You can tell the difference between PR hype and genuine excitement about a car. At least, as a motoring writer, you hope you can. Too often it's the former, but it was patently clear the media presentation for the MY09 Boxster and Cayman was the latter.
It's probably pretty easy for Porsche Cars Australia national training manager Paul Watson to be excited. The MY09 Boxster and Cayman might not look dramatically different to the models they replace, but there have been significant drivetrain upgrades that make them faster, more economical and even more desirable.
At the heart of the upgrade are all-new engines, a 2.9-litre (up from 2.7) for the base model and a 3.4-litre for S models, both based on the new 997 facelift 911 engines, the first new architecture since Stuttgart moved from air- to water-cooled.
The 2.9 doesn't get direct fuel injection, but still meets EU5 emissions. It cranks out 188kW/290Nm in the ragtop and 195kW/300Nm in the coupe. The DFI 3.4 musters 228kW/360Nm sans roof or 235kW/370Nm with fixed metal overhead.
After debuting in the recently facelifted 911, the seven-speed PDK automated manual transmission filters down to replace the previous five-speed auto. The manual 'box is up from five to six ratios and a limited-slip differential can be optioned for the first time.
Great, but how does it go? Glad you asked, because we felt like a fang.
This launch was different to others. Partners are invited and couples are handed a car for the day and sent on a country drive on and around Victoria's Great Ocean Road. We book-ended the range, cheapest to most expensive: base Boxster manual on Saturday, Cayman S PDK on Sunday.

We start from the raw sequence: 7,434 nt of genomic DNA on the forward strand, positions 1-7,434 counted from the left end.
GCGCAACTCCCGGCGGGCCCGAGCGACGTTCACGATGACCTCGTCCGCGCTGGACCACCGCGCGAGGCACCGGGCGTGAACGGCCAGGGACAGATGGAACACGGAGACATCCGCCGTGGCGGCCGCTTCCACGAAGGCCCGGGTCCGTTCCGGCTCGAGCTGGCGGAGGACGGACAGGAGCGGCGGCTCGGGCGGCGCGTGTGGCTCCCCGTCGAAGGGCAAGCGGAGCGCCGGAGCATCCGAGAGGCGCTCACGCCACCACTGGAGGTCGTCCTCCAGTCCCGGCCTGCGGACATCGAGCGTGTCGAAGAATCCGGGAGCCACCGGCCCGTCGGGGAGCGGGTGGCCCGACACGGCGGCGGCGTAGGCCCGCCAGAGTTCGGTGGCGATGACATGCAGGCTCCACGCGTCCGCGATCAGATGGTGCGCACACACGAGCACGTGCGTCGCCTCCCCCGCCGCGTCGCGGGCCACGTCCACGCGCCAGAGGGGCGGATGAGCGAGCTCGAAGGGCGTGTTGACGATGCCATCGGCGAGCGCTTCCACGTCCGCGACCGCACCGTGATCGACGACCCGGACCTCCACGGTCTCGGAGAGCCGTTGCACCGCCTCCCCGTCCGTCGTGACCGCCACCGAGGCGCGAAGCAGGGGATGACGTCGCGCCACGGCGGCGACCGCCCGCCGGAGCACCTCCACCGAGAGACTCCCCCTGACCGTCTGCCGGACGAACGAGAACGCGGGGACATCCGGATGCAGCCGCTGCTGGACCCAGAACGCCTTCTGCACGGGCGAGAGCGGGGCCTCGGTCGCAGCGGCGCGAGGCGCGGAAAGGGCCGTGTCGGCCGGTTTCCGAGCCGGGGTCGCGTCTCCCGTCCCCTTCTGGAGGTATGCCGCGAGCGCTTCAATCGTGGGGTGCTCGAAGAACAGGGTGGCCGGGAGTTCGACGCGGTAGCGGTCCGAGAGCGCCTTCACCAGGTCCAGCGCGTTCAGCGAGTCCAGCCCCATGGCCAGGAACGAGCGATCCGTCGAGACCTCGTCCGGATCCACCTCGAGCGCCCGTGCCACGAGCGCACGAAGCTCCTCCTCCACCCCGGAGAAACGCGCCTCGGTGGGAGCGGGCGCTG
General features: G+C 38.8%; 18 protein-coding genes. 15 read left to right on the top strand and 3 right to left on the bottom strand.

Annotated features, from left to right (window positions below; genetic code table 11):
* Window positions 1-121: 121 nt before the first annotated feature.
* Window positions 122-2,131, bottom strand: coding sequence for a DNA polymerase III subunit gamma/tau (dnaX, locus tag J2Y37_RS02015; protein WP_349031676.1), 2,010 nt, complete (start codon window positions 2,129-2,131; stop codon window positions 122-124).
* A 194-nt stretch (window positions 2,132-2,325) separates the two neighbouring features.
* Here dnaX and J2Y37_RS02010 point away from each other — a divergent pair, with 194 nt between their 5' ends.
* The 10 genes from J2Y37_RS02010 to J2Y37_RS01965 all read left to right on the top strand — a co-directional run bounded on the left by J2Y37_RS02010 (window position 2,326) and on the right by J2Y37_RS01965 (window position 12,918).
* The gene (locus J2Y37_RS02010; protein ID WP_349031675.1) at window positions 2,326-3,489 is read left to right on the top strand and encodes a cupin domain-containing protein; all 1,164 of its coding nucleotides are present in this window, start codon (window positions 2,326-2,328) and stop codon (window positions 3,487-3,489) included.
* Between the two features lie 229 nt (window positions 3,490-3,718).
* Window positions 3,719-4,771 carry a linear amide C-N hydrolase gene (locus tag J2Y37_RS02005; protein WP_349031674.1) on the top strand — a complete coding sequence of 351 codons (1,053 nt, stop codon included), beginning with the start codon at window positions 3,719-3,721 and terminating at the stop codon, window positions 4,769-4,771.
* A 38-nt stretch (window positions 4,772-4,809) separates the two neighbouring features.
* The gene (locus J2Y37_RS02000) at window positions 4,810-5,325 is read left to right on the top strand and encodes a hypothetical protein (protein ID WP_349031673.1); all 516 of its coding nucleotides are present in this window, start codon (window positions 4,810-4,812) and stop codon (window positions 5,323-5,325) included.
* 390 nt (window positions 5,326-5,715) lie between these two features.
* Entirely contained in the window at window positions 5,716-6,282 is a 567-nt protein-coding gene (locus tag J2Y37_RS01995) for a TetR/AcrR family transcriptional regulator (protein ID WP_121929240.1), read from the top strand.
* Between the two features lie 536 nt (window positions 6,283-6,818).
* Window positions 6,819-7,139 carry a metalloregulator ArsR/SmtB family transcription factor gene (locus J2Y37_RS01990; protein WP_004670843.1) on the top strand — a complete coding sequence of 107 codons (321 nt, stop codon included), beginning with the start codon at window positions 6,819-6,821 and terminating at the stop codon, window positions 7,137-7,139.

We'll concentrate on the drivetrains because the basic Boxster/Cayman chassis design carries over in revised form, and remains a rare automotive gem. From the lively, communicative steering to the controlled yet compliant suspension and the chassis' inherent balance, it approaches sports car perfection.
Porsche's Paul Watson had made much of the work done on the tuning of intake acoustics and this is one of the first things you notice when booting either car/engine from low revs. The only difference between the throbby induction notes is that it's more guttural from the bigger 3.4-litre S donk.
The base engine is more effective than ever and PDK versions are claimed to sprint to 100 in 5.6 and 5.5 seconds (Boxster and Cayman respectively). The manual is fractionally slower, but the flipside is you get the tactile delight of snicking the lever yourself.
After a frustrating crawl in the Cayman S stuck in slow-moving traffic along the GOR between Torquay and Apollo Bay, we headed inland and discovered its true worth. S badge firmly affixed to its rump, the Cayman evolves from quick coupe to quasi supercar. Overtaking is effortless and every corner blurs into the next with a blissful sonic backdrop of flat six rasp and wail as revs soar. If the engine isn't in the meat of its powerband, it will be in fractions of a second via a bump of the PDK lever or a press of the wheel-mounted shift buttons. Even left to its own devices, the new seven-speed automated manual is always decisive and snappy.
When you consider the 2009 Boxster manual is, at $113,000, just $4K more than the 1997 original, its value case is overwhelming. At the other end of the scale the $160,800 Cayman S PDK hits 100 kays from rest in 4.9 seconds, only two tenths behind a PDK Carerra. Tough choice, but regardless, two days in Porsche's latest affordable sportsters made it clear: the excitement is all real.